Reduced Density Matrices

Reduced Density Matrices (RDMs) are a use case where measurement reduction in combination with computables is very useful. Naively, we can evaluate each term in the n-body RDM by evaluating many ExpectationValue computables independently on each spin-traced excitation operator. However, across the entire RDM, this would result in many redundant measurements, making it advantageous to create a single, composite computable for an RDM ndarray and use a protocol to build the optimal number of circuits for the whole RDM.

To build a 1-RDM operator, we can use InQuanto’s FermionSpace:

import numpy
from inquanto.spaces import FermionSpace

space = FermionSpace(4)
rdm_operators = space.construct_one_body_spatial_rdm_operators((FermionSpace.SPIN_UP, FermionSpace.SPIN_UP))
[[{((0, 1), (0, 0)): 1.0} {((0, 1), (2, 0)): 1.0}]
 [{((2, 1), (0, 0)): 1.0} {((2, 1), (2, 0)): 1.0}]]
<class 'numpy.ndarray'>

As a result, we obtain a numpy ndarray of FermionOperator objects. To compute the expectation values, we also need a specific state. In this example, we will use the TrotterAnsatz:

from inquanto.ansatzes import TrotterAnsatz
from inquanto.operators import QubitOperator, QubitOperatorList
from inquanto.states import QubitState

ansatz = TrotterAnsatz(
    QubitOperatorList.from_list([QubitOperator("Y0 X1 X2 X3", 1j)]),
    QubitState([1, 1, 0, 0]),

parameters = ansatz.state_symbols.construct_from_array([0.11])

With the ansatz and RDM operators, we can construct a single computable for the RDM:

from inquanto.computables import ExpectationValueNonHermitian
from inquanto.computables.primitive import ComputableNDArray

# We make a broadcast function over the ndarray that converts every element into
# an ExpectationValueNonHermitian computable
ndarray_broadcast = numpy.vectorize(
    lambda operator: ExpectationValueNonHermitian(ansatz, operator.qubit_encode())

# Then, we can convert the ndarray computables to a ComputableNDArray of computables
# to ensure that we can run and evaluate recursively.
rdm_computable = ComputableNDArray(ndarray_broadcast(rdm_operators))

[[ExpectationValueNonHermitian(state=<inquanto.ansatzes._trotter_ansatz.TrotterAnsatz, qubits=4, gates=33, symbols=1>, kernel={(): 0.5, (Zq[0]): -0.5})
  ExpectationValueNonHermitian(state=<inquanto.ansatzes._trotter_ansatz.TrotterAnsatz, qubits=4, gates=33, symbols=1>, kernel={(Yq[0], Zq[1], Xq[2]): (-0-0.25j), (Yq[0], Zq[1], Yq[2]): 0.25, (Xq[0], Zq[1], Xq[2]): 0.25, (Xq[0], Zq[1], Yq[2]): 0.25j})]
 [ExpectationValueNonHermitian(state=<inquanto.ansatzes._trotter_ansatz.TrotterAnsatz, qubits=4, gates=33, symbols=1>, kernel={(Yq[0], Zq[1], Xq[2]): 0.25j, (Xq[0], Zq[1], Xq[2]): 0.25, (Yq[0], Zq[1], Yq[2]): 0.25, (Xq[0], Zq[1], Yq[2]): (-0-0.25j)})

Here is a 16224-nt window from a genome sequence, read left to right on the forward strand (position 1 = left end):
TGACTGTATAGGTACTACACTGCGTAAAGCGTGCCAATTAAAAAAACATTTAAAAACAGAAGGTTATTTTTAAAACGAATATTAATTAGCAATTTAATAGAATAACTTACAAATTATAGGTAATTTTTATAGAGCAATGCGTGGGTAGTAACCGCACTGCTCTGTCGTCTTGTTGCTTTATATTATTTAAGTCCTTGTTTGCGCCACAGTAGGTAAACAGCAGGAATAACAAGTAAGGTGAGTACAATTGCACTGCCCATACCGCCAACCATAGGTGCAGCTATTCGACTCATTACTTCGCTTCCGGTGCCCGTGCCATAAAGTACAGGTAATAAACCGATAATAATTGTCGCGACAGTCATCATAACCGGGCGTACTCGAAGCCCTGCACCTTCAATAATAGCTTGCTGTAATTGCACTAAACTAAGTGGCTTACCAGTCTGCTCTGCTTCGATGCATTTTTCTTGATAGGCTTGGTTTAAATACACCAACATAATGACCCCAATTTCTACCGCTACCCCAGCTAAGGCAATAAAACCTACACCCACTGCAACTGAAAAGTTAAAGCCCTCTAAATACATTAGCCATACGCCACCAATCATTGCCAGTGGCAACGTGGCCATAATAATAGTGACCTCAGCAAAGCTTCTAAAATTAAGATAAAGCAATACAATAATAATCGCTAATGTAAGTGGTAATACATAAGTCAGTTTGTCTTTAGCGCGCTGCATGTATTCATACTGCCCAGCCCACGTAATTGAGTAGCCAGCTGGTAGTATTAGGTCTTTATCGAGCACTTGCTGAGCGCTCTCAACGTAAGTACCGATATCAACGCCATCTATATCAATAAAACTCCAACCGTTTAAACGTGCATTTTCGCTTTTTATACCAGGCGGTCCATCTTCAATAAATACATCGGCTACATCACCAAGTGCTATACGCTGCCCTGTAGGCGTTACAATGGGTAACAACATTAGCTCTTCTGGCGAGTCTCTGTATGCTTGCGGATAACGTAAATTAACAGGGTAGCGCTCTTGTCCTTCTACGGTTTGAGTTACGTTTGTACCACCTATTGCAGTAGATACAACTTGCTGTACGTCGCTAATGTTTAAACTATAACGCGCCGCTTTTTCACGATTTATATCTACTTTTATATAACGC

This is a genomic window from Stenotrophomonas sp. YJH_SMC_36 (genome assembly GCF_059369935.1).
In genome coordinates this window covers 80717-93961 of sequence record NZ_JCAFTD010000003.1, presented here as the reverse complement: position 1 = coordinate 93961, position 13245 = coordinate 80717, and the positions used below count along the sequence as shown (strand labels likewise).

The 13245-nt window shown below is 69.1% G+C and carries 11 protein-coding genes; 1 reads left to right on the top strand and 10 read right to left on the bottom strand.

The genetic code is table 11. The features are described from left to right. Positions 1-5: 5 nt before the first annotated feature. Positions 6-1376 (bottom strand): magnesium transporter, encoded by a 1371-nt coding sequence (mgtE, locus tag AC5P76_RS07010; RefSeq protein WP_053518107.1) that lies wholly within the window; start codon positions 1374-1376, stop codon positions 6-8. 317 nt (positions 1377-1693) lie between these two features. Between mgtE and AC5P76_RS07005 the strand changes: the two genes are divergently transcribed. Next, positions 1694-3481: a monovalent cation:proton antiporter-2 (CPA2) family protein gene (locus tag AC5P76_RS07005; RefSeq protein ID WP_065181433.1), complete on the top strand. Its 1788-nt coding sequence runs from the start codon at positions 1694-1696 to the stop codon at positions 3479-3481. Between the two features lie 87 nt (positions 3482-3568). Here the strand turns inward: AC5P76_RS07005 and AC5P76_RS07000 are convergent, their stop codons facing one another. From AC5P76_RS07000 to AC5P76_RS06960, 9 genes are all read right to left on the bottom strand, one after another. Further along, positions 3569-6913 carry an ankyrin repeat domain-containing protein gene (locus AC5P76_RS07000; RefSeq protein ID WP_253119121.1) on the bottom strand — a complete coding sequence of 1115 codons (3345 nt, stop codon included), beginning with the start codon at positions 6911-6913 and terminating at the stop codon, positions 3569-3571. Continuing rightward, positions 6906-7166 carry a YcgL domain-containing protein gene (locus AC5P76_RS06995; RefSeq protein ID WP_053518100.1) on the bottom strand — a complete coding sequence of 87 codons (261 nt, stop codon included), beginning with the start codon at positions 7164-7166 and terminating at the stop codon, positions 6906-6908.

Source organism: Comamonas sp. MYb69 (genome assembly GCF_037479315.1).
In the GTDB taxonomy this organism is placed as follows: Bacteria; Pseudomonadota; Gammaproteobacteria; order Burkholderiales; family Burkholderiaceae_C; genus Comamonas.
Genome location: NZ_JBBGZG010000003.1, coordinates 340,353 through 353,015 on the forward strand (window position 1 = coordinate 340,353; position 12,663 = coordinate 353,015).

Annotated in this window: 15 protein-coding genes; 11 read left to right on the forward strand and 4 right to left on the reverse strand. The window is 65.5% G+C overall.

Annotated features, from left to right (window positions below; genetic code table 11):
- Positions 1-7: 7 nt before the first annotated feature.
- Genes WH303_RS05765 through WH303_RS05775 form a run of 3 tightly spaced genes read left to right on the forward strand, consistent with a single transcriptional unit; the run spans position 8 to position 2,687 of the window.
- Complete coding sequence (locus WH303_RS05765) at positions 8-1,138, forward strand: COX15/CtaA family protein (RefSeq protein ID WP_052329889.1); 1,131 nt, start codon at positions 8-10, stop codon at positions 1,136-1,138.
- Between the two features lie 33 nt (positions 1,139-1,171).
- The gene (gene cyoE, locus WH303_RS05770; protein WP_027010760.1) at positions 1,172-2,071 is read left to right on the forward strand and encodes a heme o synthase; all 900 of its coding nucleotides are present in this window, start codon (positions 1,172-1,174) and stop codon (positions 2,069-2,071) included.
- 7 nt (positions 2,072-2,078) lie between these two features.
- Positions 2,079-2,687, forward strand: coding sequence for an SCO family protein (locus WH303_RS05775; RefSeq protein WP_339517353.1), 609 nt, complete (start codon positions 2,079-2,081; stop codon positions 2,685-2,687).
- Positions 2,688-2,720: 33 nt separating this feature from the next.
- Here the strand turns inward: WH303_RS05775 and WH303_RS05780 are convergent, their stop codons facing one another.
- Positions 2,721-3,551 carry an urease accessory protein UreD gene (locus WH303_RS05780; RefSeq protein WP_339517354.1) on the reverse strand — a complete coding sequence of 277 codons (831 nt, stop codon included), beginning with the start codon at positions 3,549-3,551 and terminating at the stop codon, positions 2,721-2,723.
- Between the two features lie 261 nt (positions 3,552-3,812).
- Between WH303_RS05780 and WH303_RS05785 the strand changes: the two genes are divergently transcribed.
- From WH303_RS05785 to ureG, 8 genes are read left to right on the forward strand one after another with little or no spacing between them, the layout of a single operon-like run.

ExpectationValueNonHermitian(state=<inquanto.ansatzes._trotter_ansatz.TrotterAnsatz, qubits=4, gates=33, symbols=1>, kernel={(): 0.5, (Zq[2]): -0.5})]]
<class 'inquanto.computables.primitive.collections._ndarray.ComputableNDArray'>

With this RDM computable, we can use protocols to create an evaluator function. We first use default_evaluate() to perform a statevector calculation as a test:

[[(0.9879487246653036+0j) (3.448477954431592e-18-1.3465787677460238e-19j)]

Now, we use the shot-based PauliAveraging protocol to evaluate the RDM computable:

from pytket.extensions.qiskit import AerBackend
from inquanto.protocols import PauliAveraging
from pytket.partition import PauliPartitionStrat

# We can use the PauliAveraging protocol to get an evaluator
evaluator = (
        shots_per_circuit = 10000,
    .build_from(parameters, rdm_computable)

rdm_measured = rdm_computable.evaluate(evaluator)

[[(0.9867+0j) (0.0029+0.0041j)]
 [(0.0029-0.0041j) (0.013299999999999979+0j)]]

InQuanto provides built-in support for RDM computables such as the above, for example with the RestrictedOneBodyRDMComputable class, which evaluates to a RestrictedOneBodyRDM. A suite of other density matrix composite computables are supported, for instance, the SpinlessNBodyRDMArrayRealComputable can build n-body RDMs and reduce measurement circuits further by taking symmetries into account:

from inquanto.ansatzes import FermionSpaceAnsatzChemicallyAwareUCCSD
from inquanto.computables.composite import SpinlessNBodyRDMArrayRealComputable
from import load_h5
from inquanto.mappings import QubitMappingJordanWigner

from inquanto.spaces import QubitSpace, FermionSpace
from inquanto.states import FermionState

qubit_hamiltonian = load_h5(
    "h2_631g_symmetry.h5", as_tuple=True

space = FermionSpace(
    orb_irreps=numpy.asarray(["Ag", "Ag", "B1u", "B1u", "Ag", "Ag", "B1u", "B1u"]),

ansatz = FermionSpaceAnsatzChemicallyAwareUCCSD(
    fermion_space=space, fermion_state=FermionState([1, 1, 0, 0, 0, 0, 0, 0])

qubit_space = QubitSpace(space.n_spin_orb)

symmetry_operators = qubit_space.symmetry_operators_z2(qubit_hamiltonian)

rdm1 = SpinlessNBodyRDMArrayRealComputable(

<inquanto.computables.composite.rdm._rdm_real.SpinlessNBodyRDMArrayRealComputable object at 0x7faf72dd0190>

Above, we used the express module to load a Hamiltonian, and use a Fermion space to generate the Z2 symmetries of our Hamiltonian. The SpinlessNBodyRDMArrayRealComputable uses the symmetry information to filter for Z2 symmetry.